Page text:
The improved response obtained by the several passageways above noted will be dependent, of course, in any particular case upon the specific parameters of these passageways. In a typical and illustrative device wherein the base I!) was approximately 7.20inches by 4.77 inches and the loudspeaker unit was designed to have a resonance at about 509 cycles the improvements depicted by curves B and C in Figs. 5 are realized with thepassageway 52 inch wide by inch long, the passageway S3 5 inch wide by inch long by 7.20 inches in circumferential length, the passageway .Si constituted by 24.- to 27 quarter inch diameter holes in the insert 3 i, and a volume of 831 cc. for the chamber within the housing.
In the embodiment of this invention illustrated in Fig. 6, the mouth of the horn bears against the base iii opposite the apertured por ticn 37 therein and the housing l l is fitted around the peripheral flange on the base Hi. The equivalent of the passageway S3 in Fig. 2 is provided by a multiplicity of apertures ME in the base IE] and adjacent the bell portion 36 of the horn. The equivalent of the passageway S is provided by a second multiplicit of apertures 4| in the base ill and adjacent the periphery thereof.
The intensity of the signal produced by the loudspeaker may be regulated as by a rheostat 33 in series with the signal coil of the transducer 22 and adjustable by a finger wheel 39 adjacent and below the base 55. Alternatively, the signal intensity may be controlled by the provision of a shutter over the apertured portion 3! of the base IE}.
Although specific embodiments of this invention have been shown and described, it will be understood that they are but illustrative and that various modifications may be made therein without departing from the scope and spirit of this invention.
What is claimed is:
l. A telephone mounting comprising a having an apertured portion, a housing on said base having an apertured. spaced from said first apertured portion, a loudspeaker station signal device within said housing and including a horn having its mouth opposite and parallel to said first apertured portion, and means defining a restricted acoustic passageway between the interior and exterior of said housing adjacent the periphery of said base.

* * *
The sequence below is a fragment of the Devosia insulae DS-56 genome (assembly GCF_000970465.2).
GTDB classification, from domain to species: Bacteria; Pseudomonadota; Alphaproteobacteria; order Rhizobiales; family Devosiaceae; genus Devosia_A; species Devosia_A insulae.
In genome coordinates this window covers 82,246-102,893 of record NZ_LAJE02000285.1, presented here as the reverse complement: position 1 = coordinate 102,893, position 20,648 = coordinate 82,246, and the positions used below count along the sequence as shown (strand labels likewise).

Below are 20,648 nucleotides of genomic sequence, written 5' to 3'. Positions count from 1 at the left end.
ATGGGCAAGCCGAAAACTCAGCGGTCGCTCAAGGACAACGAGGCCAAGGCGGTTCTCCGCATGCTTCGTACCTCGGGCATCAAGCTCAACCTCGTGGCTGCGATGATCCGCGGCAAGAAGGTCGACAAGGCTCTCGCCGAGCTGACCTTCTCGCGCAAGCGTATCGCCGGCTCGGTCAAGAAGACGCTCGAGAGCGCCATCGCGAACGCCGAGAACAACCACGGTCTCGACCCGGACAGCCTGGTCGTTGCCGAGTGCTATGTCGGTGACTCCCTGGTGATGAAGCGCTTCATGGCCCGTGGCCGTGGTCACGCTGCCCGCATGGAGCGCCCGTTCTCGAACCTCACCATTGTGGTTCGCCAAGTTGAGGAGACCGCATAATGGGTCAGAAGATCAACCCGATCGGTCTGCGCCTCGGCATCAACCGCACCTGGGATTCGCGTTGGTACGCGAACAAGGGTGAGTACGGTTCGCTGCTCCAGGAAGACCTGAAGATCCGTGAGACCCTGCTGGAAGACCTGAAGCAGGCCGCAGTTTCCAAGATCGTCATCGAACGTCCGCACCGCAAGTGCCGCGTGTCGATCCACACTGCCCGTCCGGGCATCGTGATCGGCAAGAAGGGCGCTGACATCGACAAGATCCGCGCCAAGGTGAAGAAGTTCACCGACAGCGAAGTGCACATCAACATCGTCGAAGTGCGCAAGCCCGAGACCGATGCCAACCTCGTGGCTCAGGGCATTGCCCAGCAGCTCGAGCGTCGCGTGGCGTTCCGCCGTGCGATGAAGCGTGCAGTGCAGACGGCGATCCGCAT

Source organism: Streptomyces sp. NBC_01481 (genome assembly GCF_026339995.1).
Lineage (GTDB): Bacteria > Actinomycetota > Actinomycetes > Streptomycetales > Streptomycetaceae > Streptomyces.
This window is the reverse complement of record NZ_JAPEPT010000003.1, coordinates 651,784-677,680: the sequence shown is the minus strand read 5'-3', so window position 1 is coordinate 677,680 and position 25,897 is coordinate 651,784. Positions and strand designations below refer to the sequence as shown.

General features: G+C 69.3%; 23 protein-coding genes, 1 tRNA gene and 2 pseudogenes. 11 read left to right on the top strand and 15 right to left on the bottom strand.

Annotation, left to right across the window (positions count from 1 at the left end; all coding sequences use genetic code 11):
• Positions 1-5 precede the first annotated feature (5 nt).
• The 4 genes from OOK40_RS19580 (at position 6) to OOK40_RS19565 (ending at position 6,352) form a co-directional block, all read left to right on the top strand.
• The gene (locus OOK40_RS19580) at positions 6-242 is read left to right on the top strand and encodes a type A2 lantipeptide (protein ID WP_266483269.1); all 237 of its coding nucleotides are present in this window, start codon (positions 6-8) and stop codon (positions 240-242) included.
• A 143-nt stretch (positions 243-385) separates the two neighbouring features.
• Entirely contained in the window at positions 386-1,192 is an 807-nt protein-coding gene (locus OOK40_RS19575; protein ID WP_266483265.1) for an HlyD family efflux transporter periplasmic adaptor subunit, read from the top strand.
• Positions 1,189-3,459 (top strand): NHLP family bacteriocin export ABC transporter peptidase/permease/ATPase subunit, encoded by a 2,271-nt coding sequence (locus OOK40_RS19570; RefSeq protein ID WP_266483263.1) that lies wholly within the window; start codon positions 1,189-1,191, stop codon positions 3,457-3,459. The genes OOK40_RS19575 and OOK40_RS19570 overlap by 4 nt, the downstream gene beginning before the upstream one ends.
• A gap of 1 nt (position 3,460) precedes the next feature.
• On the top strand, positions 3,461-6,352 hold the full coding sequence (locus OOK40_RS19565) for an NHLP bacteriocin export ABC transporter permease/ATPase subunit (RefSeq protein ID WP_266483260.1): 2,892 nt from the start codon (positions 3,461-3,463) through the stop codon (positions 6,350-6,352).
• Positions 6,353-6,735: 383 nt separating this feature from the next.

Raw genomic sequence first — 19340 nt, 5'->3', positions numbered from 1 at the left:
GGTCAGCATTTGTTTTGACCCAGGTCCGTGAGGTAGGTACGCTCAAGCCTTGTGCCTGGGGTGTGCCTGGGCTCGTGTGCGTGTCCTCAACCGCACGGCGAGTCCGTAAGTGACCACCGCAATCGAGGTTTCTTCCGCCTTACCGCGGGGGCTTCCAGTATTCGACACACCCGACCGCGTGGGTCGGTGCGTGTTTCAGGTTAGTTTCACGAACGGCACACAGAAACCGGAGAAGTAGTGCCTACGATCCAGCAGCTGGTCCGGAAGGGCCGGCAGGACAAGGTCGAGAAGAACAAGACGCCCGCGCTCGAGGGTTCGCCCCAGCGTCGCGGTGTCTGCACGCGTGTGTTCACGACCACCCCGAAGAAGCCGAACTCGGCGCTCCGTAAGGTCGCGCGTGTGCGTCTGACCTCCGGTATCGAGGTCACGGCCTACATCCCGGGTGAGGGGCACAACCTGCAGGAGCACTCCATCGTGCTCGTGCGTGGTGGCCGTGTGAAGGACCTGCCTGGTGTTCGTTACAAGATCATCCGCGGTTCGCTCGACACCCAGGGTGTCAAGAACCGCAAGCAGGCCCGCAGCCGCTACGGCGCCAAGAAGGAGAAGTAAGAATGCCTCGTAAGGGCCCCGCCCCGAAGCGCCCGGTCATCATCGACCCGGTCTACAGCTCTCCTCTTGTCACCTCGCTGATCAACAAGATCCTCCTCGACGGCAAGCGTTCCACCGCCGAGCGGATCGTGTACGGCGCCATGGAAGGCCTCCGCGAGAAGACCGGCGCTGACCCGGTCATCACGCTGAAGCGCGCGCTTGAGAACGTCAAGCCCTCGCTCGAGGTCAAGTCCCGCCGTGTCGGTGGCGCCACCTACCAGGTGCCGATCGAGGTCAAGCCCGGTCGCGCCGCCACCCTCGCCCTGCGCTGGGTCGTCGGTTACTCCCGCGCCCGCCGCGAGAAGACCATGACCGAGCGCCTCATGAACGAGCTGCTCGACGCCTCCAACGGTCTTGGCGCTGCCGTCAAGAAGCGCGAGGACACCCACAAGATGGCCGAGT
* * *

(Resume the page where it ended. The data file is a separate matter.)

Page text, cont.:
2. .A telephone mounting in accordance with 5 claim 1 comprising means defining a second restricted acoustic passageway coupling the mouth of said horn to the interior of said housing.
3. A telephone mounting comprising a base having an apertured portion, a housing on said base, a loudspeaker station signal device within said housing and including a, horn having its mouth opposite, parallel to and encompassing said first apertured portion, and means defining an acoustic network coupled to said horn for enhancing the low frequency response of said station signal device, said means including an apertured member in a wall of said housing and having acoustic mass reactance resonant with the air chamber within said housing at the low frequency end of the range of response of said station signal.
4. A telephone mounting comprising a base having an apertured portion, a housing on said base having an apertured portion spaced from said first apertured portion, a loudspeaker station signal device within said housing and including a horn having its mouth opposite and parallel to said first apertured portion, said housing having a portion encompassing said base and spaced therefrom to define a restricted acoustic passageway.
5. A telephone mounting in accordance with claim 4 wherein the mouth of said horn is in proximity to the inner surface of said base and spaced therefrom to define a second restricted acoustic passageway.
6. A telephone mounting comprising a base having an apertured portion, a housing on said base having an apertured portion spaced from said first apertured portion, a loudspeaker station signal device within said housing and including a horn having its mouth opposite and parallel to said first apertured portion, said hous ing being fitted to the periphery of said base and said base having therein a plurality of apertures adjacent its periphery.
7. A telephone mounting in accordance with claim 6 wherein the mouth of said horn bears against the inner surface of said base and said base has therein a plurality of apertures adjacent and outside of the periphery of said mouth.
8. A telephone mounting comprising a base having an apertured portion, support means on the exterior of said base, a housing encompassing said base and having its inner wall spaced from the periphery thereof to define a restricted acoustic passageway, said housing including an apertured Wall portion remote from said base and defining acoustic mass resonant at a prescribed frequency with the air chamber within said housing, and a loudspeaker station signal device within said housing and including a horn having its mouth opposite and parallel to said first apertured portion, said base and horn having juxtaposed spaced portions defining a second restricted acoustic passageway coupling said chamber to said mouth, and said prescribed frequency being within the response range of said station signal device.
EDWARD E. MO'IT.
REFERENCES CITED The fOllOWiIlg references are of record in the file of this patent:
UNITED STATES PATENTS 35 Number Name Date 2,392,321 Hersey Jan. 8, 1946 2,441,425 Lawrence -2 May 11, 1948